AFC East: Buddy Nix

It has been a whirlwind offseason for new Buffalo Bills general manager Doug Whaley. He spent the past several months on the road scouting for the NFL draft, and now Whaley is settling into his new position this week as Buffalo's general manager.

Whaley was officially promoted from within to take over for former general manager Buddy Nix and took some time Thursday to discuss his new position with the AFC East blog. Whaley has a big job ahead. The Bills have not been to the playoffs since 1999, which is currently the NFL's longest playoff drought.

Turning the franchise around starts at quarterback, which is a position Buffalo hasn’t had a long-term solution for since the days of Hall of Famer Jim Kelly. This year the Bills have three players vying for that spot: rookie first-round pick EJ Manuel and veterans Kevin Kolb and Tarvaris Jackson. Whaley said he’s not afraid to go into the season with a rookie quarterback if that's how the situation plays out in training camp.

"My philosophy on quarterbacks has always been the same," Whaley told the AFC East blog. "The best guy plays."

There are also new challenges ahead for Whaley that he didn't have to worry about as assistant general manager. One of the biggest issues facing the Bills is the pending contract dispute involving Pro Bowl safety Jairus Byrd, who is unhappy about getting the franchise tag. This will be Whaley's first big challenge as GM and a situation to keep an eye on with the Bills this summer.

“We want to keep our good players and Jairus is obviously a good player,” Whaley said. “We have an organizational goal not to negotiate in the media and want to keep it that way. But we will continue to negotiate with Jairus.”

The New England Patriots -- lead by coach Bill Belichick and quarterback Tom Brady -- have been the mountain every AFC East team has tried to climb for the past dozen years. The Bills, Miami Dolphins and New York Jets consistently discuss closing the gap with New England.

Whaley spent 10 years with the Pittsburgh Steelers and knows what it is like to consistently contend and win championships. Whaley added it’s his ultimate goal to eventually make the Bills the “Beasts of the East.”
The Buffalo Bills, as expected, promoted former assistant general manager Doug Whaley to the top spot as general manager on Thursday. It comes just three days after former general manager Buddy Nix stepped down to take a lesser role with the team.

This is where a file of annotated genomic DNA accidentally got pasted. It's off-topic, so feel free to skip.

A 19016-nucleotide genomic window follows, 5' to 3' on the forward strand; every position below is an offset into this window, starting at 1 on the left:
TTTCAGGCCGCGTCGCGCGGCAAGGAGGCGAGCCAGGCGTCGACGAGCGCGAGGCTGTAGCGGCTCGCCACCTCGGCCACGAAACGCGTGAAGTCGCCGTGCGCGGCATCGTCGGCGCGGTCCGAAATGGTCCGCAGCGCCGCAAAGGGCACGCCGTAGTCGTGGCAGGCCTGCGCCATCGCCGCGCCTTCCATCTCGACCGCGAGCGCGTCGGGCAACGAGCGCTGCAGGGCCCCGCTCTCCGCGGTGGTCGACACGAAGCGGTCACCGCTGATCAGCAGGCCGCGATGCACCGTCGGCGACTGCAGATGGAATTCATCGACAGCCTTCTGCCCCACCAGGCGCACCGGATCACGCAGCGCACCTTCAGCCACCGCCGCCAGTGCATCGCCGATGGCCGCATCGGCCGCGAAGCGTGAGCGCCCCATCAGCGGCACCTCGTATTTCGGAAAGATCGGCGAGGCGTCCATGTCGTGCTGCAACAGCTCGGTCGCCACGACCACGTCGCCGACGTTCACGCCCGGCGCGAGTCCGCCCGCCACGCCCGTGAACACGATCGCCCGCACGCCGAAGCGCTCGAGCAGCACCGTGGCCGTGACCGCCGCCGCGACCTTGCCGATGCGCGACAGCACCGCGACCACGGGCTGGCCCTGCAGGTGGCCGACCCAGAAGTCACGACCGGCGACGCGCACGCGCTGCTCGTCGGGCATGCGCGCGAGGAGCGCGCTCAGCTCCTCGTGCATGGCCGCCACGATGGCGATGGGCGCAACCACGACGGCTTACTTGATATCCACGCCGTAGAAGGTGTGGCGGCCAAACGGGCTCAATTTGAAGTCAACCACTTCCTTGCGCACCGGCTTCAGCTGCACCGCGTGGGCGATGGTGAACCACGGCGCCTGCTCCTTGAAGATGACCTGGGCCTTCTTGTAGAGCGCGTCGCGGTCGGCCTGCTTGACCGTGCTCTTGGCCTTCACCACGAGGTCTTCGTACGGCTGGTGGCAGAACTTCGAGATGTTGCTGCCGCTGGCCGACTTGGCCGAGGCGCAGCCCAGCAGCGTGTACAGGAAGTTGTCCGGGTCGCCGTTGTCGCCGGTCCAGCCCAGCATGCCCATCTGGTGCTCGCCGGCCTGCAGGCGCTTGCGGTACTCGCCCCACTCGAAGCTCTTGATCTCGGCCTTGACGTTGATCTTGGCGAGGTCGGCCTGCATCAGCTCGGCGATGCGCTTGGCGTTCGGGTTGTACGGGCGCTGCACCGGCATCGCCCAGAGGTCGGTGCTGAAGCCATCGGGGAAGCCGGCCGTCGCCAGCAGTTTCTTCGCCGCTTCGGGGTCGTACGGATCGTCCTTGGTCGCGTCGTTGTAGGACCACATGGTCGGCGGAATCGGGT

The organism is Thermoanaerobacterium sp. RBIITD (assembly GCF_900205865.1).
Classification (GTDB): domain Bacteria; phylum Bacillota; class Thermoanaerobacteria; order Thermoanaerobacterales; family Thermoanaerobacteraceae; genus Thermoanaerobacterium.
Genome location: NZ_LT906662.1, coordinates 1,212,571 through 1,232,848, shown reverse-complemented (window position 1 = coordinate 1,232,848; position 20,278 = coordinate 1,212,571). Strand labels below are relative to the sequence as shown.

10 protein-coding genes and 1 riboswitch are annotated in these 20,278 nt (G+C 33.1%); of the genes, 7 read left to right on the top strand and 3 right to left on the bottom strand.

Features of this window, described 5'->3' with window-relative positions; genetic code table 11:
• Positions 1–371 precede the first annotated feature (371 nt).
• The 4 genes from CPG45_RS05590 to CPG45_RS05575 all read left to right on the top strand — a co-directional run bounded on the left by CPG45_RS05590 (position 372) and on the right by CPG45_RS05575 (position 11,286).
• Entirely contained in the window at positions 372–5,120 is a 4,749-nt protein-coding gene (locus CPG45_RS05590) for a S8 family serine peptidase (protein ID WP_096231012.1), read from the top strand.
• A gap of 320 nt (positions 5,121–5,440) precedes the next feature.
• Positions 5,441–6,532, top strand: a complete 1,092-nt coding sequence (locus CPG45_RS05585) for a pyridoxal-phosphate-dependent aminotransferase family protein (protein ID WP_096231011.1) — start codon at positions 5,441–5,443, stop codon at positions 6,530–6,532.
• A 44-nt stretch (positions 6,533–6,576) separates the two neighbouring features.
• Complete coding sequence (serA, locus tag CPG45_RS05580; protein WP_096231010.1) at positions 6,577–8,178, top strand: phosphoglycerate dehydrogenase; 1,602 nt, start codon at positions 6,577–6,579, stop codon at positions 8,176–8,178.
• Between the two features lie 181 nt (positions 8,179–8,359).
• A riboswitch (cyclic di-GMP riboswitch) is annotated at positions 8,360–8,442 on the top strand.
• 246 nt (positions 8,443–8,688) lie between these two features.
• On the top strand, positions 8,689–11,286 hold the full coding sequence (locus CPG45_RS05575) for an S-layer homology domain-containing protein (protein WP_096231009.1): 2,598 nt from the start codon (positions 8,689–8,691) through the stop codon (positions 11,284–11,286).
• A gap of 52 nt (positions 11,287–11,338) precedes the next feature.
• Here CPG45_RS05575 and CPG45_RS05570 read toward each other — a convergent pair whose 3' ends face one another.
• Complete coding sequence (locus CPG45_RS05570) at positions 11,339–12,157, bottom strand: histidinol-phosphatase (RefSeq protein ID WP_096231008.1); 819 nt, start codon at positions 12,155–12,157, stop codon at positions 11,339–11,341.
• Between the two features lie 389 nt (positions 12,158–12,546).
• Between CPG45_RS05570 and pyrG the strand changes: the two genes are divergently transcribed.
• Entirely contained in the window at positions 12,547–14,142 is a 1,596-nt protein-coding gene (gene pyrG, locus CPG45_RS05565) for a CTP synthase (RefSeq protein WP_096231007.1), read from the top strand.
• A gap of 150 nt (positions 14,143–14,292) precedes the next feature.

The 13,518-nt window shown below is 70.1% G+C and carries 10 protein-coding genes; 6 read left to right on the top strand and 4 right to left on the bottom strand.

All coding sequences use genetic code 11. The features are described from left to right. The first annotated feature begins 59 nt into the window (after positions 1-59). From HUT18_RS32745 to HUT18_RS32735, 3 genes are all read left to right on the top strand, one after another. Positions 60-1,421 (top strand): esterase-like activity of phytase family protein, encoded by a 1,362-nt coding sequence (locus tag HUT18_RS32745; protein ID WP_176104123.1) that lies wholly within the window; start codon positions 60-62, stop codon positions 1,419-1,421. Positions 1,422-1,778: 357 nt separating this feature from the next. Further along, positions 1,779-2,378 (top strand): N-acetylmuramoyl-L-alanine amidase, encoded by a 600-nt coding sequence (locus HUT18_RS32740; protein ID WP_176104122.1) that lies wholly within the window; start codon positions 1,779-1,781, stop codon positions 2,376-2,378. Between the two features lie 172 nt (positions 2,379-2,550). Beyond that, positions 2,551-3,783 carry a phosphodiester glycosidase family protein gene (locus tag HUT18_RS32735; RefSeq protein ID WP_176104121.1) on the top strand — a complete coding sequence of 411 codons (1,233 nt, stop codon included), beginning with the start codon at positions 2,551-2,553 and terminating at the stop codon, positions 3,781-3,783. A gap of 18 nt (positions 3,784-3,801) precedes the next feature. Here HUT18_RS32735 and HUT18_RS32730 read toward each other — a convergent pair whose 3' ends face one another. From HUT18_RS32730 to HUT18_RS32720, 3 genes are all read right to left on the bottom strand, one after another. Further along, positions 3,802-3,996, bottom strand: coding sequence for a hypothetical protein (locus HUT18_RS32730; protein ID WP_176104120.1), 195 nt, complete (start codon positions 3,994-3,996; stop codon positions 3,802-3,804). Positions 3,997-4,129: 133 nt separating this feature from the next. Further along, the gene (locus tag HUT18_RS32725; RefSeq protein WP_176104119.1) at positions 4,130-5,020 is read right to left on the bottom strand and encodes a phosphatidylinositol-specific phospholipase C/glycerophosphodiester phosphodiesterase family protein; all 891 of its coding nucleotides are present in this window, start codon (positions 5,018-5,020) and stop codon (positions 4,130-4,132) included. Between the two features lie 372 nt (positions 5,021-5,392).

This decision has been in the works for months, as Buffalo’s front office prepared for the transition to Whaley. Nix, 73, took on a less-taxing role as special assistant earlier this week now that the NFL draft is complete.

Whaley is thought of very highly in the organization and was being groomed for the GM role. Before joining the Bills, he spent 10 years with the Pittsburgh Steelers, which included two Super Bowl titles following the 2006 and 2009 seasons. We will have more on this move this afternoon in the AFC East blog.

AFC East Offseason Stock Watch

May, 15, 2013
5/15/13
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Let’s take a look at whose stock is up and down in the AFC East.

Falling

1. New England Patriots receivers: I’m just not convinced that New England has a strong receiving corps. This was once a strength of the Patriots and now it’s a weakness. Often injured Danny Amendola leads the group, which also includes Donald Jones, Michael Jenkins and Julian Edelman. The Patriots also signed another veteran to add to the pile: Lavelle Hawkins. The Patriots could be fortunate if rookie Aaron Dobson or Josh Boyce turn out to be fast learners. But counting on rookie receivers to immediately adjust to the speed of the NFL game is always a roll of the dice.

2. Quinton Coples, New York Jets defensive end/outside linebacker: Coples entered the draft in 2012 with the reputation of turning it off and on during games. It turns out that’s also the case in the weight room. Coples angered Jets head coach Rex Ryan last week for his poor work in the weight room. Ryan needs the former first-round pick to play well next season when Coples transitions to an important role as an outside pass-rusher. Coples has the talent but needs to focus. It’s hard to get away with turning it off and on in the NFL. Now is the time for Coples to put in the extra work to become a consistent player.